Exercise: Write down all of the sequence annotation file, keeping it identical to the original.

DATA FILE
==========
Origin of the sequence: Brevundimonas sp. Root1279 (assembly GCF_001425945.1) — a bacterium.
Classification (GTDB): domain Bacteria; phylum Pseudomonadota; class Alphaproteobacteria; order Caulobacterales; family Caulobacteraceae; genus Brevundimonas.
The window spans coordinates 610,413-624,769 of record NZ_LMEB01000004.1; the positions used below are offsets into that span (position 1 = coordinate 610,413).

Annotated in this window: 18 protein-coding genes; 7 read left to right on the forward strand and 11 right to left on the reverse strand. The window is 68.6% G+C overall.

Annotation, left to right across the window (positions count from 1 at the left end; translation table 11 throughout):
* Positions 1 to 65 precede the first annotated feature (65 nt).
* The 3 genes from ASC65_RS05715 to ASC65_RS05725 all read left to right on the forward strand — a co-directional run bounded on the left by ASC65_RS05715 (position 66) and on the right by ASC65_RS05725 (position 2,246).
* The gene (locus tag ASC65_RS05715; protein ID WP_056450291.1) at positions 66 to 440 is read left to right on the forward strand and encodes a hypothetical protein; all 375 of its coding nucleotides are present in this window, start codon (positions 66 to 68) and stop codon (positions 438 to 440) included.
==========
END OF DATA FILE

Origin of the sequence: Brevundimonas sp. Root1279 (assembly GCF_001425945.1) — a bacterium.
Classification (GTDB): domain Bacteria; phylum Pseudomonadota; class Alphaproteobacteria; order Caulobacterales; family Caulobacteraceae; genus Brevundimonas.
The window spans coordinates 610,413-624,769 of record NZ_LMEB01000004.1; the positions used below are offsets into that span (position 1 = coordinate 610,413).

Annotated in this window: 18 protein-coding genes; 7 read left to right on the forward strand and 11 right to left on the reverse strand. The window is 68.6% G+C overall.

Annotation, left to right across the window (positions count from 1 at the left end; translation table 11 throughout):
* Positions 1 to 65 precede the first annotated feature (65 nt).
* The 3 genes from ASC65_RS05715 to ASC65_RS05725 all read left to right on the forward strand — a co-directional run bounded on the left by ASC65_RS05715 (position 66) and on the right by ASC65_RS05725 (position 2,246).
* The gene (locus tag ASC65_RS05715; protein ID WP_056450291.1) at positions 66 to 440 is read left to right on the forward strand and encodes a hypothetical protein; all 375 of its coding nucleotides are present in this window, start codon (positions 66 to 68) and stop codon (positions 438 to 440) included.